COEUR d’ALENE — They are liberals and conservatives, Trump haters and Trump supporters, Bernie Bros and Ron Paulers, so-called “RINOs” and “wackadoodles.” They couldn’t be more different politically. Yet these four local political activists interviewed by The Press have some surprising things in common.
They have deeply held values and desire to do good for their fellow man. They all see themselves as logical. While being idealistic, they are all politically pragmatic. All expressed a willingness to compromise to achieve their goals incrementally. They all can point to a moment when they came to believe that their most deeply held beliefs required them to take political action. And they have all experienced the pain of being outcast and vilified by those who struggle toward opposing political goals.
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Paula Neils, chairman of the Kootenai County Democratic Central Committee, got involved in politics late in life. Neils said that for a long time, her commitments to her family and job seemed to preclude political action. The Saturday Night Massacre of Oct. 20, 1973, changed all that.
On that Saturday, President Richard Nixon ordered Attorney General Elliott Richardson to fire independent special prosecutor Archibald Cox, who was investigating the Watergate burglary. The attorney general and his deputy each refused and resigned. Eventually, Solicitor General Robert Bork fired Cox, an action ruled illegal by a federal judge several weeks later.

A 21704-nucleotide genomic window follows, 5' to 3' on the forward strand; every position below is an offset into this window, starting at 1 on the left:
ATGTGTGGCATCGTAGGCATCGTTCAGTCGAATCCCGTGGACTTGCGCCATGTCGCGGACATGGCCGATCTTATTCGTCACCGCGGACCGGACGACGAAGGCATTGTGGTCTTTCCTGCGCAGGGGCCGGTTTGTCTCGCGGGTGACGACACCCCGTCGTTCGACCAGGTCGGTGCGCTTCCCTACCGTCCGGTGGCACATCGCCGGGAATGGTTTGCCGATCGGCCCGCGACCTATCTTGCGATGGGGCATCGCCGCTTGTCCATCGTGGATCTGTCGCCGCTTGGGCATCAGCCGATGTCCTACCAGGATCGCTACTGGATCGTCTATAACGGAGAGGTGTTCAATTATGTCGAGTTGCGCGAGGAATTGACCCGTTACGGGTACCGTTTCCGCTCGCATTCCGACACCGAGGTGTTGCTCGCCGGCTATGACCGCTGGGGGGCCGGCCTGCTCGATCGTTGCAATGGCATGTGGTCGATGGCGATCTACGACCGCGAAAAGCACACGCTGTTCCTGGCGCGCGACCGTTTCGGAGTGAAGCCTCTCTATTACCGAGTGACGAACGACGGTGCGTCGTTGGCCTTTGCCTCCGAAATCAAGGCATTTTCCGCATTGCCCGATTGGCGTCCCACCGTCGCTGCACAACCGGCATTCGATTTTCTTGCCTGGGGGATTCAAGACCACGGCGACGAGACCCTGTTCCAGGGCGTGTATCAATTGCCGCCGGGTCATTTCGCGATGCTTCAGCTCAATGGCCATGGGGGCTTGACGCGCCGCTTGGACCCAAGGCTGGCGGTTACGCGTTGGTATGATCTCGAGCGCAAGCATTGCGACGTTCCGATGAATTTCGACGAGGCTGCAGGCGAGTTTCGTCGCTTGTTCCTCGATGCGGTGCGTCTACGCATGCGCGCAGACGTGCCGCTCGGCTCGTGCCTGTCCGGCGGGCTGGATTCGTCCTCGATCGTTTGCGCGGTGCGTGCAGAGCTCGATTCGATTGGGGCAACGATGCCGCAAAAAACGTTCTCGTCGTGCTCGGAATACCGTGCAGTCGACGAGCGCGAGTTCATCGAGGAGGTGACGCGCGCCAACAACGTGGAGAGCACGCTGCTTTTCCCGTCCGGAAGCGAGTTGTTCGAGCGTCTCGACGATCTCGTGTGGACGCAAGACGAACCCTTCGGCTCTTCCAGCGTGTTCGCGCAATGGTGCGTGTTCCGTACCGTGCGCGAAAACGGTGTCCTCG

Her values as a Unitarian Universalist motivated Neils to take local action. In her mind, the best thing to do was to work to get people elected who supported her democratic, human rights-based values.
“I’ve always considered myself a rather extreme liberal,” said Neils, who supported Bernie Sanders in the 2016 Democratic primaries. However, she said she wholeheartedly worked for Hillary Clinton once she became the party’s presidential nominee.
Neils said she’s willing to take harder positions on issues like minimum wage because of Idaho’s political bent. No Democrat holds statewide or federal office in Idaho. Why not ask for a $15 per hour minimum wage, she asked?
“In Idaho I think, ‘What do we have to lose anyway?’” Neils said.